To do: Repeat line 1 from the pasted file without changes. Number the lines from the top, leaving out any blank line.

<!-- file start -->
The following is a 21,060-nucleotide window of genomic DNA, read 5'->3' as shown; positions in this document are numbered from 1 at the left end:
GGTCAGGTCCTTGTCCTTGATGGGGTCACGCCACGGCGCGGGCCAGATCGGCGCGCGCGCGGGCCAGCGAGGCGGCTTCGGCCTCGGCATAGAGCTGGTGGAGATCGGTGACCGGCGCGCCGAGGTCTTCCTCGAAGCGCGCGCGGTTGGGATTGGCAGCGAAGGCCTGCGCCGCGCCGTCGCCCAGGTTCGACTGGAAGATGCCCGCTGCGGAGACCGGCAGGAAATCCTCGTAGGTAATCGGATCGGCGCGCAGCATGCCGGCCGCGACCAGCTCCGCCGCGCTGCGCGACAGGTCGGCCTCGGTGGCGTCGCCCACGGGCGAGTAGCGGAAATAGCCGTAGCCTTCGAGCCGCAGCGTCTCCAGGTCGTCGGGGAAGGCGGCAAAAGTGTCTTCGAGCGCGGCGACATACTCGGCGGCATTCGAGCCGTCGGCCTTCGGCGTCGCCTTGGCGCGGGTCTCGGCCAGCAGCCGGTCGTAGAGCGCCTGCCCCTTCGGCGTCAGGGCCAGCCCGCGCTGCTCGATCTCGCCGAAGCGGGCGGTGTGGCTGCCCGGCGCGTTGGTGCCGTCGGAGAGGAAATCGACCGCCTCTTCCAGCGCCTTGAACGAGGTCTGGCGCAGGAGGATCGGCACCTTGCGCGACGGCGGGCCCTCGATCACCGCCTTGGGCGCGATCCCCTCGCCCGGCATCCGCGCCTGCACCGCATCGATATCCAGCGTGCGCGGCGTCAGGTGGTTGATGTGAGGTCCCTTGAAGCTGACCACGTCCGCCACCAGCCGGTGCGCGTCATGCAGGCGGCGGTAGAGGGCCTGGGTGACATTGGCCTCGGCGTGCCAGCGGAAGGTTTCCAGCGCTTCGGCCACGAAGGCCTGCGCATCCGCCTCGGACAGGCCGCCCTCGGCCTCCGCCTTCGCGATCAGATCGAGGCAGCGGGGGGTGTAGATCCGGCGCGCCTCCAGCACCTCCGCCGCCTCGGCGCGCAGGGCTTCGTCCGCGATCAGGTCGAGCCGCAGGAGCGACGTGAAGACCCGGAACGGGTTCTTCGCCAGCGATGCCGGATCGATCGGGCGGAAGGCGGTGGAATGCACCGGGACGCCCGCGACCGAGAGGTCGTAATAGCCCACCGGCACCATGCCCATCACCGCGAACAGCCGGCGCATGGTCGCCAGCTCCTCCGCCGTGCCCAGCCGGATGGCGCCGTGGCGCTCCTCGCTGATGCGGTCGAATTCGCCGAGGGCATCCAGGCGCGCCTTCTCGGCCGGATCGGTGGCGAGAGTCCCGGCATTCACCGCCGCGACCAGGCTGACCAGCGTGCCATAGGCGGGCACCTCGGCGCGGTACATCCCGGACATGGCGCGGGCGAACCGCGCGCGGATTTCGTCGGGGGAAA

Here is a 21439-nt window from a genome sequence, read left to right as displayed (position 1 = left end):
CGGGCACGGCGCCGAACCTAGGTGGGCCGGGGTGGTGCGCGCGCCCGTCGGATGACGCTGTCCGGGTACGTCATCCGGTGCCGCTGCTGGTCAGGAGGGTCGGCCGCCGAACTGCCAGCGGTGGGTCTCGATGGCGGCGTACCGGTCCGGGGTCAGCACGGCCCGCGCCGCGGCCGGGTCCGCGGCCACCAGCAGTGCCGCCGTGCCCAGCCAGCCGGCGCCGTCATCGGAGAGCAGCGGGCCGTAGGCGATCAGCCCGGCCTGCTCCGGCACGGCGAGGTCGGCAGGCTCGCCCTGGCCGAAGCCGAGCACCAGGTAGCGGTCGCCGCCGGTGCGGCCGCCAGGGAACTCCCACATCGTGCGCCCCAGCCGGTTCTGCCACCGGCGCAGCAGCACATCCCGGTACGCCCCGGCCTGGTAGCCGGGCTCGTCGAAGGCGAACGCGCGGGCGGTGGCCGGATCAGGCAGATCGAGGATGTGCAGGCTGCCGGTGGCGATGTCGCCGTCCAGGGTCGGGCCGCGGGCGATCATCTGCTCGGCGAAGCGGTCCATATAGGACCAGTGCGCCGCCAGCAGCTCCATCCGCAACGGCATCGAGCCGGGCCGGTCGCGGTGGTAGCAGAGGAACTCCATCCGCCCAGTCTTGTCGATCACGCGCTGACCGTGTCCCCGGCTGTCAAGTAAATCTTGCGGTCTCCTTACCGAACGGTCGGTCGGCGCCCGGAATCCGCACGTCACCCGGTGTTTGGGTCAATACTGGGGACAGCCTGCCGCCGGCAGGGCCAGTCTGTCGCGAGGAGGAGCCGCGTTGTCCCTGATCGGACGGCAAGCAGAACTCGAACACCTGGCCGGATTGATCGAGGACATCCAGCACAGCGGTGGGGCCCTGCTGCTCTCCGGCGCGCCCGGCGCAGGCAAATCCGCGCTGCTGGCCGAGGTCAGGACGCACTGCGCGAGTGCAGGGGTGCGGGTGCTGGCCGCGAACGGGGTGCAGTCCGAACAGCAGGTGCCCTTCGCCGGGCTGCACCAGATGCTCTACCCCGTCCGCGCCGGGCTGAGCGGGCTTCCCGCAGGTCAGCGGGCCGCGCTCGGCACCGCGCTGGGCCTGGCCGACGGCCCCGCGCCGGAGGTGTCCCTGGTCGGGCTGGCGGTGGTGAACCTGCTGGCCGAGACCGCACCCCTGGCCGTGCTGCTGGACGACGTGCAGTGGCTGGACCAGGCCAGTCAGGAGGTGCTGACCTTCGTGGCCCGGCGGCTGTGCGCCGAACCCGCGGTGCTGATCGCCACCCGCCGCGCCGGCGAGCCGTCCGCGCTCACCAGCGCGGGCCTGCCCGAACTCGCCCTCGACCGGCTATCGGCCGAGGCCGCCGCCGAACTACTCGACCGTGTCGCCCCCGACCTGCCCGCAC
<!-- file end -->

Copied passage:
The following is a 21,060-nucleotide window of genomic DNA, read 5'->3' as shown; positions in this document are numbered from 1 at the left end: